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Historic home tours are conducted daily. Drop by or call the Tennessee Williams Welcome Center for schedules of antebellum homes that are open year-round for tour.
Tour points out Columbus' most interesting and historic architectural details. Brochure available at Tennessee Williams Welcome Center.
Step back in time in a restored 1900 Victorian home in the heart of downtown Columbia. The Turn-of-the-century home features beautiful mantels, high ceilings. French doors, Crystal chandeliers, hardwood floors and an eclectic mix of antique furniture. Experience the peace of years past in the guest rooms with private bath, double parlors, wrap-around porch, outside deck, playhouse and treehouse. Breakfast is served in the dining room on fine china and sterling silver. Full breakfast. 4 rooms. Member of Bed & Breakfast Association of Mississippi.
Wedding ceremony, reception and rehearsal dinner; Banquet/Dinner; Private Party; Corporate Event; PR/Marketing event; Meeting; Conference; Retreat; Filming/photo shoot. Member of Bed & Breakfast Association of Mississippi.
The original portion of this house was built as a stagecoach stop in the early 1840s. In 1847, the property was acquired by J. Z. George, who added the Greek Revival elements. J. Z. George served as a United States Senator from Mississippi and was instrumental in establishing the United States Department of Agriculture. His statue stands in Statuary Hall of the United States Capitol. The grounds contain a free-standing hexagonal library which was built in 1887.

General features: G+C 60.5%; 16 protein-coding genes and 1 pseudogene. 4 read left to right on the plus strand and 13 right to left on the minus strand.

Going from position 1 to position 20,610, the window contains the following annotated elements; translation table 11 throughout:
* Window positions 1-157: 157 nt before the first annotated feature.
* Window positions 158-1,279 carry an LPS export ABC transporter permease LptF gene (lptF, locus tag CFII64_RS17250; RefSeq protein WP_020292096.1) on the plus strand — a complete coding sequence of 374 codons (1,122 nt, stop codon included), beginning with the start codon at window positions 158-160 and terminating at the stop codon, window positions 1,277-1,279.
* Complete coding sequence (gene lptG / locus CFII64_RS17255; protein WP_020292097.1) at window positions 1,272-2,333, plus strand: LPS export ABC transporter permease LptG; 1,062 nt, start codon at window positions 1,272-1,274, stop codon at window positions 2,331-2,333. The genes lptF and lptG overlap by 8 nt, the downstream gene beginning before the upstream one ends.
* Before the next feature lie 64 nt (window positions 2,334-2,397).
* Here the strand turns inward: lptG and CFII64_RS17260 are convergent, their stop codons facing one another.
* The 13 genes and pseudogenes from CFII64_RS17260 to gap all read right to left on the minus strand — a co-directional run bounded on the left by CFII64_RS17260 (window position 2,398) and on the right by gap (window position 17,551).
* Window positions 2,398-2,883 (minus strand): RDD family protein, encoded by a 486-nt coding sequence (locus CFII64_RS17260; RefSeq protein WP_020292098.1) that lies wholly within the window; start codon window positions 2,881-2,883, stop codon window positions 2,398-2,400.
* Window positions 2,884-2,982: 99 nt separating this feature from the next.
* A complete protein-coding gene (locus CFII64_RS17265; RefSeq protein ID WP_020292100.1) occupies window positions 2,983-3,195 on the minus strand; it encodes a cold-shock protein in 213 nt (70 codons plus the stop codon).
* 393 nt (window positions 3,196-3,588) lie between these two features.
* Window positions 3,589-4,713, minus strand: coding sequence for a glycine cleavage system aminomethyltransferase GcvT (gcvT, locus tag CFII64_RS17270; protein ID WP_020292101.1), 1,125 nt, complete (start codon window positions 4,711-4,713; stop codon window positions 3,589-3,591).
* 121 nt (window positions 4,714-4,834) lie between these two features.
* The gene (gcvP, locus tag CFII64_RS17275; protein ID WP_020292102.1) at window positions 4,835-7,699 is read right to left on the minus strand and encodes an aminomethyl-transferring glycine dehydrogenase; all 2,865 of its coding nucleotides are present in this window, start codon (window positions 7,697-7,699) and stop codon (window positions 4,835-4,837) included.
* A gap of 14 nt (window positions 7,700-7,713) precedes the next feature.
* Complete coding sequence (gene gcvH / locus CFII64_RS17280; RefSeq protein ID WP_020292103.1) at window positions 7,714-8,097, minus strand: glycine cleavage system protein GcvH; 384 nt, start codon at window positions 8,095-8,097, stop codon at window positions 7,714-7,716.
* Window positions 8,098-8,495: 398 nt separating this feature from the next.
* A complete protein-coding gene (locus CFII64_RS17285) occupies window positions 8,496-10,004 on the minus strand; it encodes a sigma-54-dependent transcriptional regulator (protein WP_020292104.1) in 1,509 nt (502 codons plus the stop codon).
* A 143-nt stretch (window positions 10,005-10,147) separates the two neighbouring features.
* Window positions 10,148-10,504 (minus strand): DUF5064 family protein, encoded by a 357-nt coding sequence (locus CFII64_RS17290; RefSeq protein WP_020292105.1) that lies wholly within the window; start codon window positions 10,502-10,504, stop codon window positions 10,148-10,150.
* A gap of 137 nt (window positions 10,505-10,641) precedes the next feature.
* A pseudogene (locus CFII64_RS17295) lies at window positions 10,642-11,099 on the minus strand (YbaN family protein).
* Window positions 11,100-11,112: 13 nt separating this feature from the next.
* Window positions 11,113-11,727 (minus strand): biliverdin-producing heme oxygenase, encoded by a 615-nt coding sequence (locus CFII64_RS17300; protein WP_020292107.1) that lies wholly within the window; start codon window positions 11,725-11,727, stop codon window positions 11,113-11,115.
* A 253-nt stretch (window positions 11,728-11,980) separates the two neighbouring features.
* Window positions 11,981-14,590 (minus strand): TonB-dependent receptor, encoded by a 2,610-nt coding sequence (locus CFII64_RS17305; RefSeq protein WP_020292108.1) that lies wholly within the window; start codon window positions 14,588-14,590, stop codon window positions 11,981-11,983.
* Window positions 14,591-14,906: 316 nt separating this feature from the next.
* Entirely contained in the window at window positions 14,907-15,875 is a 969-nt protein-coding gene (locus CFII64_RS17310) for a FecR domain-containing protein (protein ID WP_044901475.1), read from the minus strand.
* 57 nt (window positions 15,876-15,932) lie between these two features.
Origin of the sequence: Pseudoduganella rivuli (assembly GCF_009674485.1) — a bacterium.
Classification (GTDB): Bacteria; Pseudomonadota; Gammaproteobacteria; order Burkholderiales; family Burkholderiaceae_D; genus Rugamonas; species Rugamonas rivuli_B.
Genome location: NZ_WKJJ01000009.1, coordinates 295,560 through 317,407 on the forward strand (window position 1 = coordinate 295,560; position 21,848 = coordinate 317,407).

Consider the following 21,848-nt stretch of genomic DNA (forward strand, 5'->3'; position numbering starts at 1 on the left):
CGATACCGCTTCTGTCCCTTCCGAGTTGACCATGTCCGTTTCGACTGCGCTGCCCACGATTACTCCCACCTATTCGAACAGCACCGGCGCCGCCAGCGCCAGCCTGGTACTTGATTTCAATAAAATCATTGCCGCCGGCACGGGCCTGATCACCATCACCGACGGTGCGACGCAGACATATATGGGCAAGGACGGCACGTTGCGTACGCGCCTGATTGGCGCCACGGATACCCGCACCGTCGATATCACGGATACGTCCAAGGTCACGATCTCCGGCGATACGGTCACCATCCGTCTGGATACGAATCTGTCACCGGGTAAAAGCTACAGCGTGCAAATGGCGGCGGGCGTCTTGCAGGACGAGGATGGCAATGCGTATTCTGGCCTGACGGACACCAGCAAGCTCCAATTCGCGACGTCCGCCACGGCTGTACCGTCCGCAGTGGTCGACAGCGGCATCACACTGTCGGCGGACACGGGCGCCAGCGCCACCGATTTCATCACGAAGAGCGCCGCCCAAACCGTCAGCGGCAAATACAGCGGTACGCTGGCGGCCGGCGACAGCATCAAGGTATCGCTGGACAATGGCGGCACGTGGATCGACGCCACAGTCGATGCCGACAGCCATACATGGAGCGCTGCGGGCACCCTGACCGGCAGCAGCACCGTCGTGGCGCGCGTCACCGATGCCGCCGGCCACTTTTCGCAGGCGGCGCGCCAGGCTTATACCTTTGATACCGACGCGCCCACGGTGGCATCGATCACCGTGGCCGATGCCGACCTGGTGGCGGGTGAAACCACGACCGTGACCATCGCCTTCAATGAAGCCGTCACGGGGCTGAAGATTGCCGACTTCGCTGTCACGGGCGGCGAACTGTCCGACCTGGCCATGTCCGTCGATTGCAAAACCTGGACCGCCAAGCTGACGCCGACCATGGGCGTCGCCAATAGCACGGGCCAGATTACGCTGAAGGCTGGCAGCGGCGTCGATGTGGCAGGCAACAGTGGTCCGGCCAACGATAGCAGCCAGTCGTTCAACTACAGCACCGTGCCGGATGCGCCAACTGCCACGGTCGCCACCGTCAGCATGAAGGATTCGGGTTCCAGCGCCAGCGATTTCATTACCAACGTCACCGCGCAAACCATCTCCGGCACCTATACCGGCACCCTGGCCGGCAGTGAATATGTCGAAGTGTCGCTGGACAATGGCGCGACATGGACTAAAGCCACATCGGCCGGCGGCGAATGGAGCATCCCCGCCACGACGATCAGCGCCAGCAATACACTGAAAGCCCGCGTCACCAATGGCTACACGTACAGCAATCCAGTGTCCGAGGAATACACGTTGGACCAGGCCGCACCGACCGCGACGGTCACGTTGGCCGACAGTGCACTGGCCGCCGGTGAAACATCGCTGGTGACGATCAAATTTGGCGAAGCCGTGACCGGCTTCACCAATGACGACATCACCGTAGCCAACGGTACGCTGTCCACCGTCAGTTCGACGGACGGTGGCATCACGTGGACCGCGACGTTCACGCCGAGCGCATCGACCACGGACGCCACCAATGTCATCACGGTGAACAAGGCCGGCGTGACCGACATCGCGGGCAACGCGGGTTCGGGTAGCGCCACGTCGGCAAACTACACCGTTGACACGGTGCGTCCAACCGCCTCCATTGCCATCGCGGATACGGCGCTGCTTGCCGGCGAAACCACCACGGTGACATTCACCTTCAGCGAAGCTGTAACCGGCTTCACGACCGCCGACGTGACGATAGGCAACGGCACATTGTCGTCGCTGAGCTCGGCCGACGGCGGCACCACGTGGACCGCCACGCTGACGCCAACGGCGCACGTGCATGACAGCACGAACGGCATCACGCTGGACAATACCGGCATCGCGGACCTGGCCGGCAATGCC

c. 1840s. This structure is the oldest home in Jones County continuously lived in by the same family. Recently, the home was donated to the Tallahala Chapter of the Daughters of the American Revolution.
c. 1840 and 1878. Transition Greek Revival/Italianate architecture. Two historic structures in magnificent rural setting offers host guided tours and facilities for private functions and events. National Register of Historic Places. Includes lovely bed & breakfast cottage with 2 suites, located near the Natchez Trace Parkway, received the Award of Merit from the Mississippi Heritage Trust for historic preservation.
Elms Court is one of the most outstanding suburban villa residences in Natchez. Construction on the two-story center portion of the Greek Revival structure was begun around 1836. In 1895, James Surget bought Elms Court from relatives and presented it to his daughter, Carlotta, as a wedding gift when she married David McKittrick, whose descendants still occupy the home. Elms Court is often on tour during either the Spring or Fall Pilgrimages.
This modest historic residence was the home of Richard Elward, a book-binder and Natchez newspaper editor. Set close to the street on a corner of a lot encircled by a palisade fence, the brick cottage is distinguished by the high quality of its exterior, Greek Revival style woodwork. You can find it while strolling through the garden district of town and it's side faces that of Greenleaves.
c. 1851. Built by Robert D. Smith, a free African-American who operated a carriage service in historic Natchez. Once operated as an inn by Portuguese merchant Jose Bontura.
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